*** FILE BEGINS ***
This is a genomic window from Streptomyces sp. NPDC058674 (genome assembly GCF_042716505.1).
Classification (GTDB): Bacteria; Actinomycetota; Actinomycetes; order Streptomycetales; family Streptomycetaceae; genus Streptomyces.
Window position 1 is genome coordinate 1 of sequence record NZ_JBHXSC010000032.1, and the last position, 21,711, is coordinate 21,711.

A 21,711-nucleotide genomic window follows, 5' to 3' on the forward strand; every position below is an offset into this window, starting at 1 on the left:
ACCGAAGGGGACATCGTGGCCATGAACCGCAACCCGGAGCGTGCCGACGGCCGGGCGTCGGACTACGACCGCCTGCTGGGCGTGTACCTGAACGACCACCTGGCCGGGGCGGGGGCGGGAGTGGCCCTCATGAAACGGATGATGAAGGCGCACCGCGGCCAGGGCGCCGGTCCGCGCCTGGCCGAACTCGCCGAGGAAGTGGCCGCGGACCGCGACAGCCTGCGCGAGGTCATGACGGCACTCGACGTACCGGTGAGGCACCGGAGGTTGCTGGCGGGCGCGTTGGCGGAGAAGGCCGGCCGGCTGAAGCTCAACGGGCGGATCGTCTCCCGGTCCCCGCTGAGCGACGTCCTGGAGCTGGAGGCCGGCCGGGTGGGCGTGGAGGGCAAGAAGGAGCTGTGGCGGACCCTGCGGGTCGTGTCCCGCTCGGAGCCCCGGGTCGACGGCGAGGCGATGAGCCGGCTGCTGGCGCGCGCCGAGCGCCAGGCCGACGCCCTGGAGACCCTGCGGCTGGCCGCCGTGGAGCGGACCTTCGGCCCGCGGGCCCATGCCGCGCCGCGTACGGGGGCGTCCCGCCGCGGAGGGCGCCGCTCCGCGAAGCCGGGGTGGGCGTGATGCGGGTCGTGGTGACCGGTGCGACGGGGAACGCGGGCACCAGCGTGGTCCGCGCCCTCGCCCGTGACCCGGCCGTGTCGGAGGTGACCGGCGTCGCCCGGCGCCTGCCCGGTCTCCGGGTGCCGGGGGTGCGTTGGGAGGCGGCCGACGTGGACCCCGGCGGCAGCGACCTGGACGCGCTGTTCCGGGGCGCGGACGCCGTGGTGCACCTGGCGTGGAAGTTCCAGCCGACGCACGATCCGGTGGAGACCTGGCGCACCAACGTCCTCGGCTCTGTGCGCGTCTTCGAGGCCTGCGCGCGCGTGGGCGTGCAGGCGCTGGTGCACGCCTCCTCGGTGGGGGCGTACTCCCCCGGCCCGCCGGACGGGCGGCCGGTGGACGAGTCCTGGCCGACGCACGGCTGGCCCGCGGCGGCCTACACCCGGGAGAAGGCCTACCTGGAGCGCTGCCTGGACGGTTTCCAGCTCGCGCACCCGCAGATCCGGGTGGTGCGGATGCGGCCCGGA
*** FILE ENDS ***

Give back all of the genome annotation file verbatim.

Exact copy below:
This is a genomic window from Streptomyces sp. NPDC058674 (genome assembly GCF_042716505.1).
Classification (GTDB): Bacteria; Actinomycetota; Actinomycetes; order Streptomycetales; family Streptomycetaceae; genus Streptomyces.
Window position 1 is genome coordinate 1 of sequence record NZ_JBHXSC010000032.1, and the last position, 21,711, is coordinate 21,711.

A 21,711-nucleotide genomic window follows, 5' to 3' on the forward strand; every position below is an offset into this window, starting at 1 on the left:
ACCGAAGGGGACATCGTGGCCATGAACCGCAACCCGGAGCGTGCCGACGGCCGGGCGTCGGACTACGACCGCCTGCTGGGCGTGTACCTGAACGACCACCTGGCCGGGGCGGGGGCGGGAGTGGCCCTCATGAAACGGATGATGAAGGCGCACCGCGGCCAGGGCGCCGGTCCGCGCCTGGCCGAACTCGCCGAGGAAGTGGCCGCGGACCGCGACAGCCTGCGCGAGGTCATGACGGCACTCGACGTACCGGTGAGGCACCGGAGGTTGCTGGCGGGCGCGTTGGCGGAGAAGGCCGGCCGGCTGAAGCTCAACGGGCGGATCGTCTCCCGGTCCCCGCTGAGCGACGTCCTGGAGCTGGAGGCCGGCCGGGTGGGCGTGGAGGGCAAGAAGGAGCTGTGGCGGACCCTGCGGGTCGTGTCCCGCTCGGAGCCCCGGGTCGACGGCGAGGCGATGAGCCGGCTGCTGGCGCGCGCCGAGCGCCAGGCCGACGCCCTGGAGACCCTGCGGCTGGCCGCCGTGGAGCGGACCTTCGGCCCGCGGGCCCATGCCGCGCCGCGTACGGGGGCGTCCCGCCGCGGAGGGCGCCGCTCCGCGAAGCCGGGGTGGGCGTGATGCGGGTCGTGGTGACCGGTGCGACGGGGAACGCGGGCACCAGCGTGGTCCGCGCCCTCGCCCGTGACCCGGCCGTGTCGGAGGTGACCGGCGTCGCCCGGCGCCTGCCCGGTCTCCGGGTGCCGGGGGTGCGTTGGGAGGCGGCCGACGTGGACCCCGGCGGCAGCGACCTGGACGCGCTGTTCCGGGGCGCGGACGCCGTGGTGCACCTGGCGTGGAAGTTCCAGCCGACGCACGATCCGGTGGAGACCTGGCGCACCAACGTCCTCGGCTCTGTGCGCGTCTTCGAGGCCTGCGCGCGCGTGGGCGTGCAGGCGCTGGTGCACGCCTCCTCGGTGGGGGCGTACTCCCCCGGCCCGCCGGACGGGCGGCCGGTGGACGAGTCCTGGCCGACGCACGGCTGGCCCGCGGCGGCCTACACCCGGGAGAAGGCCTACCTGGAGCGCTGCCTGGACGGTTTCCAGCTCGCGCACCCGCAGATCCGGGTGGTGCGGATGCGGCCCGGA